Quote in context:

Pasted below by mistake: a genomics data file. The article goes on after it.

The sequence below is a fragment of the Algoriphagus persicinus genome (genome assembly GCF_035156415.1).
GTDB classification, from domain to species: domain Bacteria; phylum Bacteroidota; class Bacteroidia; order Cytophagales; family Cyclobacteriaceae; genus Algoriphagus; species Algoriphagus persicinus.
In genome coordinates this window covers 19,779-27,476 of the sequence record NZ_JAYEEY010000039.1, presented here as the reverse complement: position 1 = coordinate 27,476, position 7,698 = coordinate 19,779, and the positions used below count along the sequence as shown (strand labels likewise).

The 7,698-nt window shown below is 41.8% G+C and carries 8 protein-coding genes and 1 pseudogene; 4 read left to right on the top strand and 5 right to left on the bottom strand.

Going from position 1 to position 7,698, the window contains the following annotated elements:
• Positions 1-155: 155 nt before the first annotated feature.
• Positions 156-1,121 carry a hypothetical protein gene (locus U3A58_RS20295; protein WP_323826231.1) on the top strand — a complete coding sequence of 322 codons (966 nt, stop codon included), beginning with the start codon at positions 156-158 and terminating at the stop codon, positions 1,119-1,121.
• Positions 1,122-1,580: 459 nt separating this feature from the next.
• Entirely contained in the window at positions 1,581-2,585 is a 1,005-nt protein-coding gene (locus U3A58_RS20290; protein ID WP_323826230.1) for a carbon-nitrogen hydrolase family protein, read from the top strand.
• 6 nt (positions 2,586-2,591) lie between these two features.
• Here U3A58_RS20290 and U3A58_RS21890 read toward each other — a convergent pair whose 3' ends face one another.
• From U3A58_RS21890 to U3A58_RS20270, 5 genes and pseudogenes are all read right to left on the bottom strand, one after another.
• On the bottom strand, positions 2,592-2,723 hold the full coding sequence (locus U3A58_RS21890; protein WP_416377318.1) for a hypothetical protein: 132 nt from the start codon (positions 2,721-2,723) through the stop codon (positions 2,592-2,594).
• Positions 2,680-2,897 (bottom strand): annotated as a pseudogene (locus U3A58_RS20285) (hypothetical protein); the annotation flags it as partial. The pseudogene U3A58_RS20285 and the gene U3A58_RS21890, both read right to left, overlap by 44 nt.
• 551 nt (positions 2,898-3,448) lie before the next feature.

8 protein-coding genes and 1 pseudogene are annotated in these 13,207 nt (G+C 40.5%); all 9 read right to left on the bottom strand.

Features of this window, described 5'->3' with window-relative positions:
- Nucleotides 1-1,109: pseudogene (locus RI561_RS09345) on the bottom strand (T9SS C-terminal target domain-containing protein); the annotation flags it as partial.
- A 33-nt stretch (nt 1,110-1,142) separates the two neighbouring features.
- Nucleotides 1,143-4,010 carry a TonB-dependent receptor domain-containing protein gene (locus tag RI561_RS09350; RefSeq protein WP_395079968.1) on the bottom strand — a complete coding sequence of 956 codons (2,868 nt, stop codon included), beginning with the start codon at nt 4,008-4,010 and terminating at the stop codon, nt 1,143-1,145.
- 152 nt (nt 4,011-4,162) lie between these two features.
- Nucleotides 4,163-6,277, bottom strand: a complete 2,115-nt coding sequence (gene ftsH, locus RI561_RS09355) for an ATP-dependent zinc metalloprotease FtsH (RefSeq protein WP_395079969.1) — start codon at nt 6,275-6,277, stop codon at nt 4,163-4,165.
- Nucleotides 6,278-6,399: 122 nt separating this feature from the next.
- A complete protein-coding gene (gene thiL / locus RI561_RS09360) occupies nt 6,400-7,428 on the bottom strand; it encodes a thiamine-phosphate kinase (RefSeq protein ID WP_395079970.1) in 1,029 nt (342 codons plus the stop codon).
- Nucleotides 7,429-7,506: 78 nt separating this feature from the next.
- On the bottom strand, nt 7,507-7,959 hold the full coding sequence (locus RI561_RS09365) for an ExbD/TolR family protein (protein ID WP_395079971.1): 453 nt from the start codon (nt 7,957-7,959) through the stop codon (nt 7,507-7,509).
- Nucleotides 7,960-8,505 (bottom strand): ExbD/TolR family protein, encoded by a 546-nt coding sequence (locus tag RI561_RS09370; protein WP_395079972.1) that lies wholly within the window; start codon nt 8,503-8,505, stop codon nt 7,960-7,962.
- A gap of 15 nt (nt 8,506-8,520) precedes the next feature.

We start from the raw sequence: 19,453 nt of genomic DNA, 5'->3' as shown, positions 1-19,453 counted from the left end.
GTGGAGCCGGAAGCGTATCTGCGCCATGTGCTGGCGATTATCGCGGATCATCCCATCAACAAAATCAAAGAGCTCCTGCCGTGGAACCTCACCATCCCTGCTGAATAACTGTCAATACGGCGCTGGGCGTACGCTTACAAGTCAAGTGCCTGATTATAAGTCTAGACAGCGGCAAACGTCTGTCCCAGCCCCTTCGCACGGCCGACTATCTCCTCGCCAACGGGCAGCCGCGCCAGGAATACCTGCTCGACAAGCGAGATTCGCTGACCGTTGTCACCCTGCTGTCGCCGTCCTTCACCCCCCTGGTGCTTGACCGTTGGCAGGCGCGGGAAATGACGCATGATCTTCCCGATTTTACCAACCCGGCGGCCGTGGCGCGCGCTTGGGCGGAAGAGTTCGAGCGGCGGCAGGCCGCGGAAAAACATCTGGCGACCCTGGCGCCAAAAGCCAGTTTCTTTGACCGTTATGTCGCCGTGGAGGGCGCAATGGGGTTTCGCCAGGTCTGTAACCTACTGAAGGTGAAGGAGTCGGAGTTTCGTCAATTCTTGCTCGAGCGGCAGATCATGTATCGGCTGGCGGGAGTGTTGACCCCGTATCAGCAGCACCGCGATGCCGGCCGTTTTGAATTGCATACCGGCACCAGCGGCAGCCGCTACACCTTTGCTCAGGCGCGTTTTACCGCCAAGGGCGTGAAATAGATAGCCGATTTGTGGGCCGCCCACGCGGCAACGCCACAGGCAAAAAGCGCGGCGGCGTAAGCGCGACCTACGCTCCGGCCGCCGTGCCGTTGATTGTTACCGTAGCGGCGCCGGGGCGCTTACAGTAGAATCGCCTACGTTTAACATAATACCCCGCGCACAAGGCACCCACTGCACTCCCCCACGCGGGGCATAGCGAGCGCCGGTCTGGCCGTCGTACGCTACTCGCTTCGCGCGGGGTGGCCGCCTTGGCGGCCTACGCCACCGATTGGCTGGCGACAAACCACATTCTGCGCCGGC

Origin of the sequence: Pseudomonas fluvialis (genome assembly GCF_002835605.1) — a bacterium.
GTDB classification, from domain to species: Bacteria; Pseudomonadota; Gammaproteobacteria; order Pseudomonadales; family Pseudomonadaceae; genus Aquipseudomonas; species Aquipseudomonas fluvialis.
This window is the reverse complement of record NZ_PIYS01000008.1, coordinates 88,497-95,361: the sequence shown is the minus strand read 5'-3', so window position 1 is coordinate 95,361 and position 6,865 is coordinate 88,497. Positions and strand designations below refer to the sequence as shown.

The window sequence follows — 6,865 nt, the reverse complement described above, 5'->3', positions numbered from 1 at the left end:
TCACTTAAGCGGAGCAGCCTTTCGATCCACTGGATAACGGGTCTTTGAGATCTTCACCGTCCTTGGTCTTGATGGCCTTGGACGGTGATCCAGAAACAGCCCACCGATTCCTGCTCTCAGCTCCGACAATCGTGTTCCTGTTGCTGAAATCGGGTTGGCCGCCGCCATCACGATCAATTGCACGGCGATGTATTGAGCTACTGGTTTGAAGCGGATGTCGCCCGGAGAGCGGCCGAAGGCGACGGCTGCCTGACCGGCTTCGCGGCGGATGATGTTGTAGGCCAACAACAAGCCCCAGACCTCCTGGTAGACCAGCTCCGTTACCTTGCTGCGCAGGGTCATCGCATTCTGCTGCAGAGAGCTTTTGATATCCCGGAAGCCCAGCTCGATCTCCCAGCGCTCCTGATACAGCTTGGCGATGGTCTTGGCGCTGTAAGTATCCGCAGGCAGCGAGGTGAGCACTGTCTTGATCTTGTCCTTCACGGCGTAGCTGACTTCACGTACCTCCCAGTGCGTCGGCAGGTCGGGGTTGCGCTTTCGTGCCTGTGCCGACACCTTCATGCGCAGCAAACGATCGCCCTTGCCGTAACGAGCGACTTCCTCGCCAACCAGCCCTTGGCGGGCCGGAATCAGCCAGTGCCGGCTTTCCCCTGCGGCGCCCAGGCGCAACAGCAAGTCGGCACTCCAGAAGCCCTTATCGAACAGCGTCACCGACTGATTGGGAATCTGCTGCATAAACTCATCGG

So far the state has not interfered in people’s personal lives. It gives them freedom to make money, consume, travel abroad, drive foreign cars and listen to any music they like. They are even free to criticise the Kremlin on radio, in print and on the internet, though not on television. And although Russia’s elections are stage-managed, the support for Mr Putin is genuine. During the war in Georgia it hit almost 90% in opinion polls. The biased television coverage plays its part, but unlike Soviet propagandists, who told people what to think, Russian propagandists tell people what they want to hear, says Georgy Satarov, who used to be an aide to a former president, Boris Yeltsin, and now runs INDEM, a think-tank. What people want to hear, especially as they are getting richer, is that their country is “rising from its knees”, sticking its flag in the Arctic Circle, winning football games and chasing the Americans out of Georgia.